56 years ago today, Duke Ellington's career wasn't looking too great. After being the leader of one of the most important bands in the whole of jazz for a number of years, they were beginning to look dated and old, as hard bop took over and a new generation of jazz musicians came to the fore.
It was in this light that his performance at the 1956 Newport Jazz Festival should be heard. The band started off the day's entertainment with a short set performed by the guys in the band that had turned up (which was by no means all of them at that time of the day). Then, after everyone else had finished, Duke and the whole of his band took to the stage.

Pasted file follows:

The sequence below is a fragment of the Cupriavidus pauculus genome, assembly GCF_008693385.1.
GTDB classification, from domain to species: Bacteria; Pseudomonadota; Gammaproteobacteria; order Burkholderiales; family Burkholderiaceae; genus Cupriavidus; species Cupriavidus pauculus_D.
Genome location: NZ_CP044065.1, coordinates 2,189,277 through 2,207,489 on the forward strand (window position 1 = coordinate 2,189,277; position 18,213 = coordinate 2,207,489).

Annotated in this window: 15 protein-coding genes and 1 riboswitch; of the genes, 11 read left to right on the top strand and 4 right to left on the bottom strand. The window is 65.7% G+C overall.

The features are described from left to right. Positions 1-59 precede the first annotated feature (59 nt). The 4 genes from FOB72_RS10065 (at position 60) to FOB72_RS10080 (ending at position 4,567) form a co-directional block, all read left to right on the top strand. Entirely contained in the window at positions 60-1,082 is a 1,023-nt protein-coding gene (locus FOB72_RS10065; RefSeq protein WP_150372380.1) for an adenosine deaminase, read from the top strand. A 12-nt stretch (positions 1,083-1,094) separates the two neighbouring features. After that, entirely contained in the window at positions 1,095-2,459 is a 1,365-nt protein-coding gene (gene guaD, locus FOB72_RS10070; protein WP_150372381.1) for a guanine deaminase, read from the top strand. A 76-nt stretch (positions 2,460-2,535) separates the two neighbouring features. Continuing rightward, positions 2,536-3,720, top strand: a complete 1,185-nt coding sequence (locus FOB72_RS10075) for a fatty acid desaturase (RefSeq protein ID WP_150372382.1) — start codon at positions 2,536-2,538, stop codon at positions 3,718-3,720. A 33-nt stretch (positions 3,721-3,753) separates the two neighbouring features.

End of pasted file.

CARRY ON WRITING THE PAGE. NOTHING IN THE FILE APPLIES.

Starting with their theme tune, Take the A Train, through a suite of music composed specifically for the festival, past the astonishing Diminuendo and Crescendo in Blue, in which Paul Gonsalves, not normally a soloist, took the stage for a full 27 choruses, whipping the crowd into a frenzy that they couldn't be brought back down from as Ellington and the organisers attempted to keep control for the rest of the set.
In the end, Ellington kept playing until he was taken off the stage with the crowd still screaming for more. He and his band were right back at the forefront of jazz, and Ellington never lost his star status for the rest of his career.
Luckily for us, the whole concert is available to listen to. And it's beautiful. It's as good as big band era jazz gets.